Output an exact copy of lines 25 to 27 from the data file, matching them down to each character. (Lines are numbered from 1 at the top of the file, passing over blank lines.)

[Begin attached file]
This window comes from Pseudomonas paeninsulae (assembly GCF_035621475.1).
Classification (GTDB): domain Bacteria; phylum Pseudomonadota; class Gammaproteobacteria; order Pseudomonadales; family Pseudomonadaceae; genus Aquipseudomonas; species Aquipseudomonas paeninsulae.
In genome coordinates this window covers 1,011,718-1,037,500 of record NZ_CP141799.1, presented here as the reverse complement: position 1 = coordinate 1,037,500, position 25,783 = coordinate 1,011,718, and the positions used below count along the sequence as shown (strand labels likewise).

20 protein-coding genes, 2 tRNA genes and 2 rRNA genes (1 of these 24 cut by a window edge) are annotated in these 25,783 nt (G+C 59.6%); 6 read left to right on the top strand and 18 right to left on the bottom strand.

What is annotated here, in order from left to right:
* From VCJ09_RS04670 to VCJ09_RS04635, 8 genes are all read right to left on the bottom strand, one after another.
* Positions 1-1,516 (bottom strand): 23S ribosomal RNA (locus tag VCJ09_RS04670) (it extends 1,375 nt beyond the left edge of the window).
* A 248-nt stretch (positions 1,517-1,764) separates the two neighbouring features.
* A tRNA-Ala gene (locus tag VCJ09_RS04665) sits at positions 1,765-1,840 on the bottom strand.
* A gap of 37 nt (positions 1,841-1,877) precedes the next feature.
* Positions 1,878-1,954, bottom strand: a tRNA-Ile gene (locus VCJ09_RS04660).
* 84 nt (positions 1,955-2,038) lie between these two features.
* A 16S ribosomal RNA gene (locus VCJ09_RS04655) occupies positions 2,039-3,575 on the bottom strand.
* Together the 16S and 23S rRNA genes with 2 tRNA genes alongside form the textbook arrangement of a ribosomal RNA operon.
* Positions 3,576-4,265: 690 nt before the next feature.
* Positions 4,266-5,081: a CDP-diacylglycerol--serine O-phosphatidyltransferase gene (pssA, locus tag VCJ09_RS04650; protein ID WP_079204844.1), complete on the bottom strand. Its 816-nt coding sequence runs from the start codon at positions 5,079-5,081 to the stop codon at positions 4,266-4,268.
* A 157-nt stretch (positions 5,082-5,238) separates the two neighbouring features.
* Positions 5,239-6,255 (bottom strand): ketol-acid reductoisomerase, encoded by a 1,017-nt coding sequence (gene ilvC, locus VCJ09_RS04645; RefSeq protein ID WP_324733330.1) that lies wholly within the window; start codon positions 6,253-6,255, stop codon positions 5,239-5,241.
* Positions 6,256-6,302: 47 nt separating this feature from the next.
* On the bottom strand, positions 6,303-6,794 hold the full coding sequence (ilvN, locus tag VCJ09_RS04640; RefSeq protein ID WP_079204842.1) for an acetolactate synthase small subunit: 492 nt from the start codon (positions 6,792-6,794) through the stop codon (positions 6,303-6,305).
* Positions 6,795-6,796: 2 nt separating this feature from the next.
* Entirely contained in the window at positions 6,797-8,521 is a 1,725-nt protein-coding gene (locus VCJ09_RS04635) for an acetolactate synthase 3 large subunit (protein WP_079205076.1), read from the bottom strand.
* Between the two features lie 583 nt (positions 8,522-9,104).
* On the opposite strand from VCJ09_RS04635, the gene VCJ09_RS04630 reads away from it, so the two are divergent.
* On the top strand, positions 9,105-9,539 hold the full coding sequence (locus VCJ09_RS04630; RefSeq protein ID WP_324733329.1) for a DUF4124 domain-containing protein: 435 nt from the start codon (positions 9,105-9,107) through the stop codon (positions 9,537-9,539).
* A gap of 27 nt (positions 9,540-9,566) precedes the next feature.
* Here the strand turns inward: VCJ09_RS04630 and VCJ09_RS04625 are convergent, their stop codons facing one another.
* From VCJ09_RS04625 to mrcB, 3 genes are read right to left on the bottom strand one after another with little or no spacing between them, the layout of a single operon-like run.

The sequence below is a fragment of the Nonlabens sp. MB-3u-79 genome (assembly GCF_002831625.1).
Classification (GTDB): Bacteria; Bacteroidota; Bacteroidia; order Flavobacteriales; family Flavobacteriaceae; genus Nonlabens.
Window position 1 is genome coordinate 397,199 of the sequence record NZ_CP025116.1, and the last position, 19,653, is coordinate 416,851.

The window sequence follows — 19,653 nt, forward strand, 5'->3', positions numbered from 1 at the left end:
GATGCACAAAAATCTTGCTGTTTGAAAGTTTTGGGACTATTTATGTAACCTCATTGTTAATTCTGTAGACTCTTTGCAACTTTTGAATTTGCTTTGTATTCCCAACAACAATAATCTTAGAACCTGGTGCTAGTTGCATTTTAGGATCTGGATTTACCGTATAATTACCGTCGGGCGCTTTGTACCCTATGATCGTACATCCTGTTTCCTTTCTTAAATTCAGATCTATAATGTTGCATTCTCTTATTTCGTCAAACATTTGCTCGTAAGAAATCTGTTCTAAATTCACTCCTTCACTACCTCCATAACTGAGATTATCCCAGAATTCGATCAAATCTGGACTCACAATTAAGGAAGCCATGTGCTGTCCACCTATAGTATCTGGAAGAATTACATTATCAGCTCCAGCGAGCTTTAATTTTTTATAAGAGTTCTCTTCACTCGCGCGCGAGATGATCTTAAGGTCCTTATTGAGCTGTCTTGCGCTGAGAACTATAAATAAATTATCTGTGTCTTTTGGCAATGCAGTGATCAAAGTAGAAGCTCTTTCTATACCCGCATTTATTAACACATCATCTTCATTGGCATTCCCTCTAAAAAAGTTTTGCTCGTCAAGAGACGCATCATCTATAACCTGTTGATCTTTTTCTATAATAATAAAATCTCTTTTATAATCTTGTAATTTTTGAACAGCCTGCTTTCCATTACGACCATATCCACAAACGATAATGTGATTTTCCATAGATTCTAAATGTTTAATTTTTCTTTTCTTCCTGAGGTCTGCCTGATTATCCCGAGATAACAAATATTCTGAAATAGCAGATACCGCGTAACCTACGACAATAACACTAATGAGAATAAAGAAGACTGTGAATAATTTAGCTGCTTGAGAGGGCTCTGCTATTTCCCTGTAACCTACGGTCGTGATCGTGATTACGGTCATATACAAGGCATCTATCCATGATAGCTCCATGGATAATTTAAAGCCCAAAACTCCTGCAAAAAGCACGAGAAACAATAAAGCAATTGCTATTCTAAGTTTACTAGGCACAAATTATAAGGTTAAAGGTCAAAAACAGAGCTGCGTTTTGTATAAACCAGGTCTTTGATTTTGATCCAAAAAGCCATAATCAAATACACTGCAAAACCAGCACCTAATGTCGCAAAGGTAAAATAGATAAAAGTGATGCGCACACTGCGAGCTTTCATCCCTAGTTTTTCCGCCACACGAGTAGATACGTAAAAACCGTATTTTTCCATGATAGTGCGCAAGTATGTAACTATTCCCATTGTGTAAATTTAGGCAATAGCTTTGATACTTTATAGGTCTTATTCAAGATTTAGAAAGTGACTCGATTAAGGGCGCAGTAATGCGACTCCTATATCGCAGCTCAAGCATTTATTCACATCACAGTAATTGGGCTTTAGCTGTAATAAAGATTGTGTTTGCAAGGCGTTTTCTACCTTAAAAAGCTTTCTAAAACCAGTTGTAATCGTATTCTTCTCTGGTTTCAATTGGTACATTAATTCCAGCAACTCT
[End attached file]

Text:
* On the top strand, positions 9,105-9,539 hold the full coding sequence (locus VCJ09_RS04630; RefSeq protein ID WP_324733329.1) for a DUF4124 domain-containing protein: 435 nt from the start codon (positions 9,105-9,107) through the stop codon (positions 9,537-9,539).
* A gap of 27 nt (positions 9,540-9,566) precedes the next feature.
* Here the strand turns inward: VCJ09_RS04630 and VCJ09_RS04625 are convergent, their stop codons facing one another.